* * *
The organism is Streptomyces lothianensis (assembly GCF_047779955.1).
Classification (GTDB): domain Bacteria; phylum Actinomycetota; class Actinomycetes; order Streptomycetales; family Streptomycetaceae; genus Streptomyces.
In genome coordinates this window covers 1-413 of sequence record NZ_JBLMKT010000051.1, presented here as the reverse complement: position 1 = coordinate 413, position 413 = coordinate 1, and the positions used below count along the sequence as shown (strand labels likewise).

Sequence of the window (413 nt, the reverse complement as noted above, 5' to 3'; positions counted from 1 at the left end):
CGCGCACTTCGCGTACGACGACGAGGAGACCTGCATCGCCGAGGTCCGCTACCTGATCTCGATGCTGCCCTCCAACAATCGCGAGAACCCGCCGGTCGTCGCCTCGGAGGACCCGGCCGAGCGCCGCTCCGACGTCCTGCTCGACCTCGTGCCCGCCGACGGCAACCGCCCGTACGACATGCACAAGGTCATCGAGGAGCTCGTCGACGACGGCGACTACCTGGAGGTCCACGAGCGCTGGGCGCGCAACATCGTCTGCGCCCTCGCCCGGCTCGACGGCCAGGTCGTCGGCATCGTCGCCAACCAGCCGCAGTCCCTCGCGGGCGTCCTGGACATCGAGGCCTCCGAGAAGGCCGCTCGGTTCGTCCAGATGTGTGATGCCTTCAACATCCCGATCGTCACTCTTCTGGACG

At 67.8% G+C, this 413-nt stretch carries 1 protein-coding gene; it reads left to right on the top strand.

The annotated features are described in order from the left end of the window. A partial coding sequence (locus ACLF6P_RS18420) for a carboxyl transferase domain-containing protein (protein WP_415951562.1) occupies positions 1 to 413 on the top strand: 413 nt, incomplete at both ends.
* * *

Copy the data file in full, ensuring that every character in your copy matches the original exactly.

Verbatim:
The organism is Streptomyces lothianensis (assembly GCF_047779955.1).
Classification (GTDB): domain Bacteria; phylum Actinomycetota; class Actinomycetes; order Streptomycetales; family Streptomycetaceae; genus Streptomyces.
In genome coordinates this window covers 1-413 of sequence record NZ_JBLMKT010000051.1, presented here as the reverse complement: position 1 = coordinate 413, position 413 = coordinate 1, and the positions used below count along the sequence as shown (strand labels likewise).

Sequence of the window (413 nt, the reverse complement as noted above, 5' to 3'; positions counted from 1 at the left end):
CGCGCACTTCGCGTACGACGACGAGGAGACCTGCATCGCCGAGGTCCGCTACCTGATCTCGATGCTGCCCTCCAACAATCGCGAGAACCCGCCGGTCGTCGCCTCGGAGGACCCGGCCGAGCGCCGCTCCGACGTCCTGCTCGACCTCGTGCCCGCCGACGGCAACCGCCCGTACGACATGCACAAGGTCATCGAGGAGCTCGTCGACGACGGCGACTACCTGGAGGTCCACGAGCGCTGGGCGCGCAACATCGTCTGCGCCCTCGCCCGGCTCGACGGCCAGGTCGTCGGCATCGTCGCCAACCAGCCGCAGTCCCTCGCGGGCGTCCTGGACATCGAGGCCTCCGAGAAGGCCGCTCGGTTCGTCCAGATGTGTGATGCCTTCAACATCCCGATCGTCACTCTTCTGGACG

At 67.8% G+C, this 413-nt stretch carries 1 protein-coding gene; it reads left to right on the top strand.

The annotated features are described in order from the left end of the window. A partial coding sequence (locus ACLF6P_RS18420) for a carboxyl transferase domain-containing protein (protein WP_415951562.1) occupies positions 1 to 413 on the top strand: 413 nt, incomplete at both ends.